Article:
Holland D. Roberts was involved in the Academic Freedom Committee, was a former head of the Communist Party's California Labor School and was identified as a Communist Party USA member at a Jan. 22, 1956 hearing of the Subversive Activities Control Board.
Roberts' higher education was at the University of Chicago where he received advanced degrees in English (1919) and Education (1925). During his early career, he taught English at various midwest colleges and in New York City at Columbia University. In 1934 he came to Stanford University as an assistant professor of education for English teachers and by 1939, he was an associate professor. Dr. Roberts professional affiliations included the National Council of Teachers of English; he served as president in 1937-38 and again in 1944. He was the author of textbooks, articles and research studies in the field of education.http://www.oac.cdlib.org/findaid/ark:/13030/tf8p3006mr/
His extra-curricular interests and activities included a lifelong study of the Soviet Union, AFT organizing at Stanford, campaigning for the freedom of Tom Mooney, and promoting a school for trade unionists and the new workers in WWII industries. These activities served to identify Holland Roberts as a left-wing radical and Stanford University responded by refusing to renew his contract in the Spring of 1944. As he was not tenured, the action served as dismissal without recourse
Scientific and Cultural Conference for World Peace
Holland Roberts was a sponsor of the Scientific and Cultural Conference for World Peace which ran from March 25 - 27, 1949 in New York City. It was arranged by a Communist Party USA front organization known as the National Council of the Arts, Sciences, and Professions. The conference was a follow-up to a similar gathering, the strongly anti-America, pro-Soviet World Congress of Intellectuals which was held in Poland, August 25 - 28, 1948.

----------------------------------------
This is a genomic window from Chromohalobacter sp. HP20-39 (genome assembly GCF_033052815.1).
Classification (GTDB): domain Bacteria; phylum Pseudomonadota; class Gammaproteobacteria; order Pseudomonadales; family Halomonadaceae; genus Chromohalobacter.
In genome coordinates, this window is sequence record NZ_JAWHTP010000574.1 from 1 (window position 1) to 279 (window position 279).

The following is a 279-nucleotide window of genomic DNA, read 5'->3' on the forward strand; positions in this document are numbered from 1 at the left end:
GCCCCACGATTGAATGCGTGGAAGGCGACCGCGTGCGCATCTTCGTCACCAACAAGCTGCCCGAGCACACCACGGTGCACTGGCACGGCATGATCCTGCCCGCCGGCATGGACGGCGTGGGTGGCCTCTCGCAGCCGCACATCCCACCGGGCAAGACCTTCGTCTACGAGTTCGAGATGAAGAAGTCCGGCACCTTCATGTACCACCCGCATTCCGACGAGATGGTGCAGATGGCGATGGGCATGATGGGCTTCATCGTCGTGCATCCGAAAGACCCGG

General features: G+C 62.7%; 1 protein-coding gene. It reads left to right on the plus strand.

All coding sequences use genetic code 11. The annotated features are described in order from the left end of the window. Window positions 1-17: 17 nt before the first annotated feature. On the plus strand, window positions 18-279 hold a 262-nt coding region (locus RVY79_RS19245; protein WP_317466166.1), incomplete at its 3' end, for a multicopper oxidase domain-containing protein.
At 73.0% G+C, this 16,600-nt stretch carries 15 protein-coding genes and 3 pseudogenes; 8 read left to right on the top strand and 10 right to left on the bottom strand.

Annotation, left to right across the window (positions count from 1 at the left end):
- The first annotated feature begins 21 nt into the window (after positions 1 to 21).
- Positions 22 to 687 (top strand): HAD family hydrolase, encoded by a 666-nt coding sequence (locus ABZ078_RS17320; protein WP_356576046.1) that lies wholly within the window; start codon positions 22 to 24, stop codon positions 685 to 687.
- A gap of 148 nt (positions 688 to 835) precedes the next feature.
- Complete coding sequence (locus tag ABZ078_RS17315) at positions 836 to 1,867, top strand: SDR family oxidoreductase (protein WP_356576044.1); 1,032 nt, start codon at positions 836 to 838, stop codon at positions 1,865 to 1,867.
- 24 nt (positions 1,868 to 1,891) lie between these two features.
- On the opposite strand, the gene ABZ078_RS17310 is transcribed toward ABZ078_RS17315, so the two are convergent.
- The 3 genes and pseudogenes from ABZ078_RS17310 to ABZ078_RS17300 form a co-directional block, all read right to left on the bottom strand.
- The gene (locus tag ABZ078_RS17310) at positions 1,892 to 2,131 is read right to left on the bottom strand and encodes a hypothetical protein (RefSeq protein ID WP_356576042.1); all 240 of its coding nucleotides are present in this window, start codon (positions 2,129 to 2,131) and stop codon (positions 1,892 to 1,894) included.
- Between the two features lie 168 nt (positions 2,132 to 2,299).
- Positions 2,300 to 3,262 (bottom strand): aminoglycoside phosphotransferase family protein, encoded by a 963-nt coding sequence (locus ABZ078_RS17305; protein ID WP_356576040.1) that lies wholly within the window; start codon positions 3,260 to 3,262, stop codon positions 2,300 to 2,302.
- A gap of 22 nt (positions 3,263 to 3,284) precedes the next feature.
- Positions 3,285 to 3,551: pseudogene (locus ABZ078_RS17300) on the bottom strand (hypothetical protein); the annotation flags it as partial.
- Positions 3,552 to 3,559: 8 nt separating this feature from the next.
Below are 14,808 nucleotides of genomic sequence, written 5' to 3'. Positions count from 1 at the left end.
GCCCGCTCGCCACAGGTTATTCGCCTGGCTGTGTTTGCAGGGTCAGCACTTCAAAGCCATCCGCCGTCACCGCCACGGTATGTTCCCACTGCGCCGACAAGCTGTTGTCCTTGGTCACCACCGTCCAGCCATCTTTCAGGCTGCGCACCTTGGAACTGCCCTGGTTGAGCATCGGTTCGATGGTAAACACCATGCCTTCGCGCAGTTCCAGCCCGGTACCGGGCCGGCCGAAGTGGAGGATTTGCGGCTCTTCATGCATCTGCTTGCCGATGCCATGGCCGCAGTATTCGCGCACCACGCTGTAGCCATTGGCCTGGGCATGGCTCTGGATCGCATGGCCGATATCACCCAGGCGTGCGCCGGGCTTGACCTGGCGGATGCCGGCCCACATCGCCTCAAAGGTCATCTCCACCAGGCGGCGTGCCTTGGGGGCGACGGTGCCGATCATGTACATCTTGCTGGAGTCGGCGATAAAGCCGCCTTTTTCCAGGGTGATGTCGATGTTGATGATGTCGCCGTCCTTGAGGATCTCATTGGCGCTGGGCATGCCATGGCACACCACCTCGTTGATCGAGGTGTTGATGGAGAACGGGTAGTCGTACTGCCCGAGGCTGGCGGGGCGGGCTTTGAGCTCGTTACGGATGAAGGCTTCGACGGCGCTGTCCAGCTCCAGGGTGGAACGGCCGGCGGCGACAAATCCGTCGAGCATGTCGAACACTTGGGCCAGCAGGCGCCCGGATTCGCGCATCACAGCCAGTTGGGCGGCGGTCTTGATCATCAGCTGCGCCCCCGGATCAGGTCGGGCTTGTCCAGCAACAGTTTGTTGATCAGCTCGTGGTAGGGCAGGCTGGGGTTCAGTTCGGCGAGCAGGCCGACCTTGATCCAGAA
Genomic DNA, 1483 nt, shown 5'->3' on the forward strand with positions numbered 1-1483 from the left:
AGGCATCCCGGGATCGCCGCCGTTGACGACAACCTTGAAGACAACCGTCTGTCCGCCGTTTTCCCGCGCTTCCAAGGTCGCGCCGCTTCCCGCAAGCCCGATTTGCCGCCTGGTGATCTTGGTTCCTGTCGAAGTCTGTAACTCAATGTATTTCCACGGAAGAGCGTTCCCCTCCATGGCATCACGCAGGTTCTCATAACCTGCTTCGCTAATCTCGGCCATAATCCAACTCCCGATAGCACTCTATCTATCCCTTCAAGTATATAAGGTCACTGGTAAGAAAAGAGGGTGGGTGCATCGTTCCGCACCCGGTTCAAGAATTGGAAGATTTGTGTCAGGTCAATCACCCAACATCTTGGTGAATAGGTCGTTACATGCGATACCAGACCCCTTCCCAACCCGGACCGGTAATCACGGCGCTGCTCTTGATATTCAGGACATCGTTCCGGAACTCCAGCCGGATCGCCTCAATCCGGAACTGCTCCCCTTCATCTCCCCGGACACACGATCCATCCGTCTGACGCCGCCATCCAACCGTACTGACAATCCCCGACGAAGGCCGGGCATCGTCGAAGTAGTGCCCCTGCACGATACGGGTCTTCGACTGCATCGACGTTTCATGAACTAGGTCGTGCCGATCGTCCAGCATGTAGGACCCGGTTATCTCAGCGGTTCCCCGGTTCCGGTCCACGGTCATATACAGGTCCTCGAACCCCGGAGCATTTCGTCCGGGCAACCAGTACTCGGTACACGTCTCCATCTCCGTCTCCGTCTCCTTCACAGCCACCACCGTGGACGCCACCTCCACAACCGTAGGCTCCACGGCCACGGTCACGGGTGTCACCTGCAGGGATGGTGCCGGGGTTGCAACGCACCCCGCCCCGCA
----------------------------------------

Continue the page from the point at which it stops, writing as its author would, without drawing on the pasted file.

"A letter to Congress" on North Korea
In 1974, approximately 50 prominent, mainly Communist Party USA aligned leftists, signed a "Letter to Congress" on the situation regarding North Korea.
- "For a quarter of a century the people of all Korea have needed such a peace agreement. The American People are ready for it. The People of the world deserve it. Peaceful coexistence must replace war and the threat of war. Negotiations must replace confrontation."
- "Therefore, we the undersigned, concerned about the dangerous conditions in Korea earnestly appeal to you, and to all peace-minded Americans to join together in combining our reason and our political influence to secure the peaceful resolution of this problem."
The letter to Congress was in response to a March 25th, 1974 letter from the Supreme Peoples Assembly of the Democratic Peoples Republic of Korea to the United States Congress.
- The New Hampshire Sunday Times News October 21, 1962, article by Edith Kermit Roosevelt
- Review of the Scientific and Cultural Conference for World Peace by the Committee on Un-American Activities, U.S. House of Representatives, Washington, D.C., April 19, 1949
- Letter to Congress undated 1974 Hugh DeLacy papers Accession Number 3915 Box Number 9 Folder Number 2